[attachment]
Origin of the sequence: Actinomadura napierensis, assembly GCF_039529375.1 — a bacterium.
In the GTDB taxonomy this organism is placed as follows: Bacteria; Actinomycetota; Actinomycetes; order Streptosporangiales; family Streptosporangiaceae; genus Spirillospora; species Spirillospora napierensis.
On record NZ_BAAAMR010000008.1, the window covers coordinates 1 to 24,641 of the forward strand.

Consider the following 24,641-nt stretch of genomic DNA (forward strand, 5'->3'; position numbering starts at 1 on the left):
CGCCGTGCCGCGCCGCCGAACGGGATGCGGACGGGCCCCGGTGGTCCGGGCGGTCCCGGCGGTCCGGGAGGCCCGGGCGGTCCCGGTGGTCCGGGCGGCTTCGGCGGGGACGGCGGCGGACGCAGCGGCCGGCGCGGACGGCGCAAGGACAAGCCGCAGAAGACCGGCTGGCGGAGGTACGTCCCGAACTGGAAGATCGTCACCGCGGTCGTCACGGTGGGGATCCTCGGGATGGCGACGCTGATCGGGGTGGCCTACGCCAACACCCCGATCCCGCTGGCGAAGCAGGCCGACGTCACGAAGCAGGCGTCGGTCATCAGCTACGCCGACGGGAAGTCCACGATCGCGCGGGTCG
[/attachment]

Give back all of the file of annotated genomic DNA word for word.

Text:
Origin of the sequence: Actinomadura napierensis, assembly GCF_039529375.1 — a bacterium.
In the GTDB taxonomy this organism is placed as follows: Bacteria; Actinomycetota; Actinomycetes; order Streptosporangiales; family Streptosporangiaceae; genus Spirillospora; species Spirillospora napierensis.
On record NZ_BAAAMR010000008.1, the window covers coordinates 1 to 24,641 of the forward strand.

Consider the following 24,641-nt stretch of genomic DNA (forward strand, 5'->3'; position numbering starts at 1 on the left):
CGCCGTGCCGCGCCGCCGAACGGGATGCGGACGGGCCCCGGTGGTCCGGGCGGTCCCGGCGGTCCGGGAGGCCCGGGCGGTCCCGGTGGTCCGGGCGGCTTCGGCGGGGACGGCGGCGGACGCAGCGGCCGGCGCGGACGGCGCAAGGACAAGCCGCAGAAGACCGGCTGGCGGAGGTACGTCCCGAACTGGAAGATCGTCACCGCGGTCGTCACGGTGGGGATCCTCGGGATGGCGACGCTGATCGGGGTGGCCTACGCCAACACCCCGATCCCGCTGGCGAAGCAGGCCGACGTCACGAAGCAGGCGTCGGTCATCAGCTACGCCGACGGGAAGTCCACGATCGCGCGGGTCG